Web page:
Lindsay Buck Will Teach You How to Preserve Flowers

With springtime fickle and fleeting, we couldn’t have come across Lindsay Buck’s online herbarium at a better time. Her incredible collection includes wildflower specimens sourced locally and internationally. Having started her collection in the open meadows of Switzerland, Buck brought it back with her to Minnesota, where she continues to collect, press, and add to her herbarium collection.

“The freshly pressed blog is my way of connecting with others and hopefully inspiring them to further explore the melding of art and nature,” she informs on her website. Having pursued degrees in biology, fine arts, and environmental studies, Buck believes that designers and scientists can both benefit from exploring across fields.

“My blog brings various projects and musings to press to motivate both professions (as well as those of us who fall in the middle) to approach their work with a fresh perspective and renewed sense of wonder,” she notes.

Her website also includes a short guide on how to collect and press flowers, so you too can follow her footsteps. Either that or you can admire her collection from afar via Instagram.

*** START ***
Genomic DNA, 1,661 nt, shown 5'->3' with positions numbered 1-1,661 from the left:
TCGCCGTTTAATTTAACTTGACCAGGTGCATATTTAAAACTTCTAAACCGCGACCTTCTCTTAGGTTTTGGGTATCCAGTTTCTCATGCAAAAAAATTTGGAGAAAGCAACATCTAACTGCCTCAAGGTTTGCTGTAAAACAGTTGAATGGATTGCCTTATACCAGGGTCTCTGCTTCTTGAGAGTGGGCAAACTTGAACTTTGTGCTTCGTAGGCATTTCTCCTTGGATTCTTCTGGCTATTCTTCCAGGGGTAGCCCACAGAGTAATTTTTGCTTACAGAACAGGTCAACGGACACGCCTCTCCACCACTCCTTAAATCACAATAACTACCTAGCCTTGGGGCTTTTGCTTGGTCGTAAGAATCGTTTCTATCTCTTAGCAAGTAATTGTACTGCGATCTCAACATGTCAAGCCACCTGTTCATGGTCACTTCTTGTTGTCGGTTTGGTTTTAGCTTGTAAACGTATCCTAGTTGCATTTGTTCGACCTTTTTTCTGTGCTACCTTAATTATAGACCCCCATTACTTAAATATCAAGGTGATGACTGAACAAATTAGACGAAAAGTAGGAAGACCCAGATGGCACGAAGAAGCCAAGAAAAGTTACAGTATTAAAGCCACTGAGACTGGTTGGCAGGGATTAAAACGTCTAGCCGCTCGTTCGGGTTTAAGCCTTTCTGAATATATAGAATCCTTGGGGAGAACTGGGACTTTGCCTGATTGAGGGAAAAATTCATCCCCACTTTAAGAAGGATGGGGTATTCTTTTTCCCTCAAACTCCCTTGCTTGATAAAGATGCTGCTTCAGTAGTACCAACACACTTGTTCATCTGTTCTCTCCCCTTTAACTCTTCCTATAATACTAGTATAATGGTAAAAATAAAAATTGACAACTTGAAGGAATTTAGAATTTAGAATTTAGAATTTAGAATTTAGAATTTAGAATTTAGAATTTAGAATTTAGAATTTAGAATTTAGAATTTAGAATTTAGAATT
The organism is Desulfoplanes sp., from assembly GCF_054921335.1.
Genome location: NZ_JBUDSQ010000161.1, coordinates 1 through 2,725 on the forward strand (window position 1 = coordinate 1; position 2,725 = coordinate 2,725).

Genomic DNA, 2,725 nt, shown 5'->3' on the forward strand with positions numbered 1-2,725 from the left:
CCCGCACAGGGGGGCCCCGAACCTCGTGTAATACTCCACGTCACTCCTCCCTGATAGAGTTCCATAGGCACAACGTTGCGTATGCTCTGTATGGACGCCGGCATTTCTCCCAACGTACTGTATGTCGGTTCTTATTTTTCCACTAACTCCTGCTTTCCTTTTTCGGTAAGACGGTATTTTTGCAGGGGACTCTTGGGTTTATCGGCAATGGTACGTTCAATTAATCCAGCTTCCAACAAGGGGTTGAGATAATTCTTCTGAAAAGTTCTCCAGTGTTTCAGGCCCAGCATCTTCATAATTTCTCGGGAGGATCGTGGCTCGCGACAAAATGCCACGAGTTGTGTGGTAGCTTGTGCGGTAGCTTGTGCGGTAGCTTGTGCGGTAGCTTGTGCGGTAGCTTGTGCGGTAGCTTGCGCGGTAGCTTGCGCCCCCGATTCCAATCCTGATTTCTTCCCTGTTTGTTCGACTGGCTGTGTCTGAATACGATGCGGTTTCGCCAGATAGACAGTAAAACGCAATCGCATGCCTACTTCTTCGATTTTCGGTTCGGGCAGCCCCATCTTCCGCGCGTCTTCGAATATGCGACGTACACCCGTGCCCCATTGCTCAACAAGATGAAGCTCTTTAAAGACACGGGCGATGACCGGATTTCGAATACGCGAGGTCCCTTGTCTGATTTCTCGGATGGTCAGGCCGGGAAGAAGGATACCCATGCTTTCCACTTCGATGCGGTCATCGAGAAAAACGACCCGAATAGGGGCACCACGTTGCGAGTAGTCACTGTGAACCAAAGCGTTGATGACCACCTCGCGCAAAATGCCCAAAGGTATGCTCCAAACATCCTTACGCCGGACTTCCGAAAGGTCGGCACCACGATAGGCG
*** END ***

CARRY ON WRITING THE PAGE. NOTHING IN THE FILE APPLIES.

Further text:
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STEP 3: PRESSING (1/2)- #herbariumhowto 🌿 After proper preparation, load the plants into the press, making sure there is a layer of parchment between the plants and the plywood dividers on both top and bottom. After the press is full, apply pressure to keep the plants flat while they dry. I prefer to use a simple plant press (this one here is self-made), where wingnuts allow the pressure to be carefully adjusted. This ensures the plants remain flat enough to prevent bubbling, but also helps ensure they are not getting squashed beyond recognition. A stack of heavy books can work in place of a plant press, but lacks the ability to fine-tune the pressure, which I find to be one of the keys to a successful pressing. 🌿Nach der richtigen Vorbereitung, ladet die Pflanzen in die Presse, sodass es immer eine Schicht aus Pergament zwischen den Pflanzen und den Sperrholzteilern oben und unten gibt. Wenn die Presse voll ist oder alle Pflanzen in der Presse sind, wendet Druck an, um die Pflanzen flach zu halten während sie trocknen. Ich ziehe es vor, eine einfache Pflanzenpresse (diese hier ist selbst gemacht) zu verwenden, wo sich mit Flügelmuttern der Druck sorgfältig und gleichmässig einstellen lässt. Dies sorgt dafür, dass die Pflanzen flach genug bleiben um die Blasenbildung zu verhindern und hilft auch sicherzustellen, dass sie nicht bis zur Unkenntlichkeit zerquetscht werden. Ein Stapel von schweren Büchern kann anstelle einer Pflanzpresse funktionieren, da fehlt aber die Fähigkeit, den Druck feinabzustimmen, den ich als einen der Schlüssel zu einem erfolgreichen Pressen finde.

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